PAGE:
There’s just more and more to talk about with respect to baseball in Brazil and Brazilians in baseball. The sport is growing in leaps and bounds both in the country, and with the guys that are coming out of there.
No where has it been more front and center than with the budding rivalry between Cleveland Indians super-utility player Yan Gomes, and Chicago White Sox starting pitcher Andre Rienzo. They were battery mates for Barry Larkin’s Brazilian national team in the World Baseball Classic qualifying round last year, when they upset the hugely favored Panamanian team in Panama. Now, they are playing for American League Central division rivals, and in the case of Gomes is jockeying for a spot in the playoffs. Who could have predicted things would have played out for both of these guys like this?
Then there’s Paulo Orlando, the veteran minor league outfielder who got another shot with the Triple A Omaha Stormchasers (Kansas City Royals organization) this season after coming back from injury. He took that opportunity and just helped Omaha win the Pacific Coast League Championship last night.
Coming right behind Orlando is Leonardo Reginatto, who had an incredible first full Single A season in the Tampa Bay organization. Reginatto hit .325 with a .780 OPS, and was equally remarkable in the field, playing second base, short stop, third base, left field and centerfield for the Bowling Green Hot Rods.
There are other Brazilians who are beginning to make their mark in MLB organizations. Pitcher Rafael Moreno had a great season in the Dominican Summer League for the Baltimore Orioles, going 7-2 with a 1.23 ERA and 1.11 WHIP in 14 starts. Moreno also had 63 strikeouts to 16 walks in 80.2 innings pitched. By the way, Moreno is only 18 years old.
Felipe Talos did well in his second season with the Seattle Mariners Venezuelan Summer League team, hitting .266 with a .759 OPS in 44 games, mostly in the outfield. Fellow Mariner farmhand Thyago Vieira had a solid season at Single A Everett, going 4-5 with a 3.84 ERA and 1.38 WHIP in 13 games started. Lucas Rojo put together another solid season for the Phillies’ Venezuelan Summer League squad, hitting .260 in 181 at bats with a .793 OPS (including 10 doubles, 2 triples and 7 home runs).
All of this pro baseball experience has allowed Brazil to field some fairly veteran teams in international competition recently. Take, for instance, the Brazilian national squad that is in Chile this week for the South American Baseball Championships. At least five of the players on that team play or have played in U.S. pro organizations.
Meanwhile, the CBBS-affiliated Nikkey clubs have enjoyed a resurgence of interest and talent in their ranks. These teams, and the tournaments they participate in, have attracted more attention from MLB teams and sponsorship from local and foreign businesses. For example, the Los Angeles Dodgers are now sponsoring the annual João Nakaie Club Champions Cup tournaments this month for the U12 to U15 age groups. Not surprising since Bob Engle, who is now the Director of International Scouting for the Dodgers, held the same position for the Mariners for many years, and also had Seattle sponsor one of the annual CBBS youth tournaments.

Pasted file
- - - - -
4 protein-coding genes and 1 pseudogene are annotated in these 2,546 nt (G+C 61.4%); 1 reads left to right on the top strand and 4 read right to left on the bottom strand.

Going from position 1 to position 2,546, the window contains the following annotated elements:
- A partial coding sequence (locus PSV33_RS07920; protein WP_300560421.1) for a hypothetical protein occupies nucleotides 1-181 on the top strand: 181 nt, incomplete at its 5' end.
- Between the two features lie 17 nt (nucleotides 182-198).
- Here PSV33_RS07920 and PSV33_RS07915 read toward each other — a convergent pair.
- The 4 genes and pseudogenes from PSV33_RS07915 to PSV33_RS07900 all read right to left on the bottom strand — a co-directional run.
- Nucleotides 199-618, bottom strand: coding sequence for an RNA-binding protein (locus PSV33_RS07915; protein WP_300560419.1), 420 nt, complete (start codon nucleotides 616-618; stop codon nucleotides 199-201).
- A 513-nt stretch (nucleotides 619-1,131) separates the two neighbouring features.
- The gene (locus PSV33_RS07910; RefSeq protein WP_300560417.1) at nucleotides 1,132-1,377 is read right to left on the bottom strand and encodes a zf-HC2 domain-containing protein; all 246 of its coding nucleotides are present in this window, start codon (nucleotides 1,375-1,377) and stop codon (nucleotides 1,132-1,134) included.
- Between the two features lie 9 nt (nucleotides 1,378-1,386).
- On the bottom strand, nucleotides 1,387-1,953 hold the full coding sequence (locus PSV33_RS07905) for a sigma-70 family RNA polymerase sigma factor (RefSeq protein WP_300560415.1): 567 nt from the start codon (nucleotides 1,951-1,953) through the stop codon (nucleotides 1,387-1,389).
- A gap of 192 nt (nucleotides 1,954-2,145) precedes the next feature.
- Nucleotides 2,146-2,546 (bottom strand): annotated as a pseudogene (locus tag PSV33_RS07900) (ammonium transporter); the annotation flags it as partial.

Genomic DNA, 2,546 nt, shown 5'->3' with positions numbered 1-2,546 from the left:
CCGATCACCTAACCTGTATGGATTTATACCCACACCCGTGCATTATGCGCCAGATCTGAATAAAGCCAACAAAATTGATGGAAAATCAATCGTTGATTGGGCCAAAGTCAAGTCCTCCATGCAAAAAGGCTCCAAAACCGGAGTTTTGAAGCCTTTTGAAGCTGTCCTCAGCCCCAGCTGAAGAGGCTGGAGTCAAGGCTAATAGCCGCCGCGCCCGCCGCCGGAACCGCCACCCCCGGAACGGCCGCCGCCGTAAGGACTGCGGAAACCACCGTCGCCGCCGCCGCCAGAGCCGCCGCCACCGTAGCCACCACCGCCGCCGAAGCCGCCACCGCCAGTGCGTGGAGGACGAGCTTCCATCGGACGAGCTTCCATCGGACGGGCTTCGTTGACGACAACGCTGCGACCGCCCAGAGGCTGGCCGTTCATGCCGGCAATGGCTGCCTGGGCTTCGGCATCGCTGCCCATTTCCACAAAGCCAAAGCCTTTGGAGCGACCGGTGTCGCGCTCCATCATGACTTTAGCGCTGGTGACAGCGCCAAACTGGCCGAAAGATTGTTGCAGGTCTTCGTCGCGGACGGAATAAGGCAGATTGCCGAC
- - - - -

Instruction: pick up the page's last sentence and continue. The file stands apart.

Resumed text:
Speaking of recent CBBS tournaments, back in July the powerhouse Nippon Blue Jays won the 17th Annual Brazil Baseball Club U12 category. Nippon Blue Jays catcher Thales Iamamura was voted MVP of the tournament and had 6 stolen bases.
In August, Atibaia beat Marilia to win the 67th Annual Brazilian Baseball Championships in the adult category. The championships featured former minor leaguers Jean Tome (Atibaia) and Fabio Murakami (Marilia). Pitcher Lucas Tadakoro of Atibaia was voted MVP of the championship.
This past weekend, Guarulhos won the U15 edition of the João Nakaie tournament, with its pitcher Leonardo Villas Boas Oliveira taking home the MVP and Best Pitcher awards while hitting .778.
Now over to the independent leagues, which have been growing in size and interest as well. Last month the Liga São Paulo de Beisebol (LSPB) played its final championship games in front of 732 fans at Estadio Mie Nishe in São Paulo. I’m not 100% certain, but I am guessing that is the largest crowd to ever watch a LSPB game, and the league is only 2 years old! The aptly named Underdogs took home the championship that day. The game was also broadcast online by STI Esportes, and last week the LSPB introduced a course to teach anyone interested how to use a baseball statistic mobile app. called Game Changer, so it’s great to see how technology is moving the game forward in Brazil. Speaking of which, if you haven’t liked the LSPB on their Facebook page, you should do so as they have really loaded it up with great news and information about the league.
Over in the Liga Paulista de Beisebol, Piracicaba is well positioned at the top of the standings as the league wraps up its regular season and goes into playoff mode. Again, you should like them on Facebook if you haven’t already done so.
In the south of Brazil, the Liga Curitibana de Beisebol is now in its 7th round, with Sushiyama on top of the standings. Great information about the league, including the recent announcement that the city of Curitiba will be upgrading the municipal baseball stadium, can be found on their Facebook page.
Last but not least, the Liga Gaucha de Beisebol (LGB) wrapped up its season last Sunday with a win by Farrapos over Ivoti Phoenix. Ivoti had been the champion of the Rio Grande do Sul state baseball championship the previous two seasons, but this season belonged to Farrapos, one of the founding teams of the LGB. Although the LGB does not have its own Facebook page or website, you can visit the Farrapos Facebook page or Twitter feed to read more about it.